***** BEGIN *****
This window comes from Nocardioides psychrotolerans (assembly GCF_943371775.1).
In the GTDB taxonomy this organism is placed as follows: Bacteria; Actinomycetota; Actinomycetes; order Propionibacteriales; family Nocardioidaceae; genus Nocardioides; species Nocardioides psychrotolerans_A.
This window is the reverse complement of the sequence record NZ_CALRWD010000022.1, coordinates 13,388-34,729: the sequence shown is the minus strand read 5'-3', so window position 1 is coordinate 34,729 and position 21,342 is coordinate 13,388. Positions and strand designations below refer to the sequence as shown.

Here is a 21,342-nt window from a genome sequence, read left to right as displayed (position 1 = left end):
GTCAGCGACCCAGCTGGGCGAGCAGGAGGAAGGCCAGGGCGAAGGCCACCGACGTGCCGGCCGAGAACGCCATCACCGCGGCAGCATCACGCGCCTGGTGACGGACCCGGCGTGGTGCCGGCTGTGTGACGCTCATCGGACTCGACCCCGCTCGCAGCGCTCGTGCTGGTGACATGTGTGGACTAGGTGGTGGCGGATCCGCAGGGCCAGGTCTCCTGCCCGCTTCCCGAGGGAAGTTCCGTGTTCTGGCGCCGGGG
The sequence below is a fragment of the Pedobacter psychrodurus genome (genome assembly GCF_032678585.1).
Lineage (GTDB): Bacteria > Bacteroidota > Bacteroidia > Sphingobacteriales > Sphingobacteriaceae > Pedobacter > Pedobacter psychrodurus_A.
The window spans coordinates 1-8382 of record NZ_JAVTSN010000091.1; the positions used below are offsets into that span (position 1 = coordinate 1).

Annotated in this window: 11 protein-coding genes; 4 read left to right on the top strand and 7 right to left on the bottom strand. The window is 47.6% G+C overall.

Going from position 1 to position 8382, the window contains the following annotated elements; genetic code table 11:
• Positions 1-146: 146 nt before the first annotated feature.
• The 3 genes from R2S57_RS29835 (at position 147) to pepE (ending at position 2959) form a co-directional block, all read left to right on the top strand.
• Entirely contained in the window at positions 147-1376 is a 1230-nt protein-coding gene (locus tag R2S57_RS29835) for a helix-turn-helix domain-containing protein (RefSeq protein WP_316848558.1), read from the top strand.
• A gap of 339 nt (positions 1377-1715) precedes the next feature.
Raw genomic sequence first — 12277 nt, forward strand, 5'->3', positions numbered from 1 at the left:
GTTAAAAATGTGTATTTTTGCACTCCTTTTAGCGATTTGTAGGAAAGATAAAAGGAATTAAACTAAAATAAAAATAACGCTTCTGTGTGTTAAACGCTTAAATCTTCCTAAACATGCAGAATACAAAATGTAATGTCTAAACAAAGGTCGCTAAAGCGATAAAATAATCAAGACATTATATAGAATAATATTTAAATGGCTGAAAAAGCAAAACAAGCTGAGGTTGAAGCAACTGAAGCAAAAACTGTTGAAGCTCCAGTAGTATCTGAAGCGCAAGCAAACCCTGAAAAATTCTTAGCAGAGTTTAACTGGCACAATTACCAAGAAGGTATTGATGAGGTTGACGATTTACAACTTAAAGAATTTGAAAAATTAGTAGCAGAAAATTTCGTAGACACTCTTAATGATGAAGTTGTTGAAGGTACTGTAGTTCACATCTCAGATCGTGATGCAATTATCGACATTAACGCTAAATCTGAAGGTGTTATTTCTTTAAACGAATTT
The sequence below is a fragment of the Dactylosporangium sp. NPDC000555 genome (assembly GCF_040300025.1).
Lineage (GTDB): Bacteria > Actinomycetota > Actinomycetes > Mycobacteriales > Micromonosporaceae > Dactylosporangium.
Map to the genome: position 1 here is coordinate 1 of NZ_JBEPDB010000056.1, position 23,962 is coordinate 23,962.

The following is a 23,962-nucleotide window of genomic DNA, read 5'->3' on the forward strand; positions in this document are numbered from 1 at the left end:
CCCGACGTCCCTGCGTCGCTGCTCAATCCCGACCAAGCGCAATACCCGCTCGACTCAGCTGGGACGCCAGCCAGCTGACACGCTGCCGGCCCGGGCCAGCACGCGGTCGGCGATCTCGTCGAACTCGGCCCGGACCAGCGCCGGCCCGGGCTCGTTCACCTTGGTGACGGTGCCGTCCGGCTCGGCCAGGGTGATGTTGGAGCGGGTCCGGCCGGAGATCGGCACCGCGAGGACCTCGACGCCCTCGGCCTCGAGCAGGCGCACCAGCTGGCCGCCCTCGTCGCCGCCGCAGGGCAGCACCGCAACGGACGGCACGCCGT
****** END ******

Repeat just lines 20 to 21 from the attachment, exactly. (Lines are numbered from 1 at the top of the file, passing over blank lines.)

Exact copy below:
The following is a 23,962-nucleotide window of genomic DNA, read 5'->3' on the forward strand; positions in this document are numbered from 1 at the left end:
CCCGACGTCCCTGCGTCGCTGCTCAATCCCGACCAAGCGCAATACCCGCTCGACTCAGCTGGGACGCCAGCCAGCTGACACGCTGCCGGCCCGGGCCAGCACGCGGTCGGCGATCTCGTCGAACTCGGCCCGGACCAGCGCCGGCCCGGGCTCGTTCACCTTGGTGACGGTGCCGTCCGGCTCGGCCAGGGTGATGTTGGAGCGGGTCCGGCCGGAGATCGGCACCGCGAGGACCTCGACGCCCTCGGCCTCGAGCAGGCGCACCAGCTGGCCGCCCTCGTCGCCGCCGCAGGGCAGCACCGCAACGGACGGCACGCCGT